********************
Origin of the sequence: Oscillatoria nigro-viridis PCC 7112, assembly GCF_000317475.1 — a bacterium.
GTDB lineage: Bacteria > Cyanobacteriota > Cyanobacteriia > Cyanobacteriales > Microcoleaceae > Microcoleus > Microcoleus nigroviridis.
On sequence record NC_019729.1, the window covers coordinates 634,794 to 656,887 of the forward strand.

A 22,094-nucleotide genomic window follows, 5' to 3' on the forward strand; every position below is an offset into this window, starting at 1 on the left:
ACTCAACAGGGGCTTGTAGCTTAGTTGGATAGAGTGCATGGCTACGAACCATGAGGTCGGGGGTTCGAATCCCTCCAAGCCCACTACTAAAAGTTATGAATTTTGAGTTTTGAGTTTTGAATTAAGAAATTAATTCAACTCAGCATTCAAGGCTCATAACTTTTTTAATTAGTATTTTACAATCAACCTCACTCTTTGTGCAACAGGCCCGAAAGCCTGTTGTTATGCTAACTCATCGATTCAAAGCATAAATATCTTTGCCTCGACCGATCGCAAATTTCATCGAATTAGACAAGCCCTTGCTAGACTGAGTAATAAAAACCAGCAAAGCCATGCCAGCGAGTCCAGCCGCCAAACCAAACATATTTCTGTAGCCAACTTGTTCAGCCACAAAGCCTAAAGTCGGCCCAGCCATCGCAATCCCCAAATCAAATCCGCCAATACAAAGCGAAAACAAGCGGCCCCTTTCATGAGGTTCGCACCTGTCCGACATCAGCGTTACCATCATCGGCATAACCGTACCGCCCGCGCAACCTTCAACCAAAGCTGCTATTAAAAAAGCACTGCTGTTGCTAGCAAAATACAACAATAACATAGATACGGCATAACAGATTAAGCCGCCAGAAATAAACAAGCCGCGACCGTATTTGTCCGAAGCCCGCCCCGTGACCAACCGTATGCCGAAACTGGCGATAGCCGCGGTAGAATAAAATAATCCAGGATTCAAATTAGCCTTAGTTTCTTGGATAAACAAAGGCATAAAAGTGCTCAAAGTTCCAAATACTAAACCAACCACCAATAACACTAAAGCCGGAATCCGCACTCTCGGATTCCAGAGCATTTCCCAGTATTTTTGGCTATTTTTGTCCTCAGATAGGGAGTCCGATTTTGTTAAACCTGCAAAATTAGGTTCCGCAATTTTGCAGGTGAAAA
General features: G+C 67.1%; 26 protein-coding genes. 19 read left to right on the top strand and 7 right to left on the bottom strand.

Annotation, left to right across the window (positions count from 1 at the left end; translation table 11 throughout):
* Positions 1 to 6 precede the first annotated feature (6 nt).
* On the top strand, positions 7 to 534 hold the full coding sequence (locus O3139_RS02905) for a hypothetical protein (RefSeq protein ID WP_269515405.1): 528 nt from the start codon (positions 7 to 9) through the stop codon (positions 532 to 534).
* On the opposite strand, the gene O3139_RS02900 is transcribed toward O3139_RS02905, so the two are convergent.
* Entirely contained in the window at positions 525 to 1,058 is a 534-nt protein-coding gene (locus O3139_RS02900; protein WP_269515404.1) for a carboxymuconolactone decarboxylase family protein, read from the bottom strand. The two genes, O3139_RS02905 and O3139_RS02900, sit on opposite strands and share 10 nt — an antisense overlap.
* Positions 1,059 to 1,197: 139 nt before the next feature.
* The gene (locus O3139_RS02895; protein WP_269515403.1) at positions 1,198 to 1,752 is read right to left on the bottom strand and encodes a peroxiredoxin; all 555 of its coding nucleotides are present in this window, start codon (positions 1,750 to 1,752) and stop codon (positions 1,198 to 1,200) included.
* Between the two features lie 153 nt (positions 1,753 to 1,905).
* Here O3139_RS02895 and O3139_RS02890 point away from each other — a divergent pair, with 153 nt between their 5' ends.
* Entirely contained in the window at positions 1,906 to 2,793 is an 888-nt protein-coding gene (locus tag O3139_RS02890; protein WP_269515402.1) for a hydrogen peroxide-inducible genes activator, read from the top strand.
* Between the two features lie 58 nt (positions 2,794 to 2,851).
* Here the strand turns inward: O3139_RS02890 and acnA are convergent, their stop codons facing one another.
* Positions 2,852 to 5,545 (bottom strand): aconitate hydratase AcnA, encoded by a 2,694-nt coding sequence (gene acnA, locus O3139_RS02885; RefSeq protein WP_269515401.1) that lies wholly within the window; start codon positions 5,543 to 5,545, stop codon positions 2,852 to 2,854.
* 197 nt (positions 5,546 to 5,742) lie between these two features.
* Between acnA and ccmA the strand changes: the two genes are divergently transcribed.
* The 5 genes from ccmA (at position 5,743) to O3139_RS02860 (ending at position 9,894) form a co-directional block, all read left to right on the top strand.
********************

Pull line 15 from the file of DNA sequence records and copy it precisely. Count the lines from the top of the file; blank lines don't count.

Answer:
* Here O3139_RS02895 and O3139_RS02890 point away from each other — a divergent pair, with 153 nt between their 5' ends.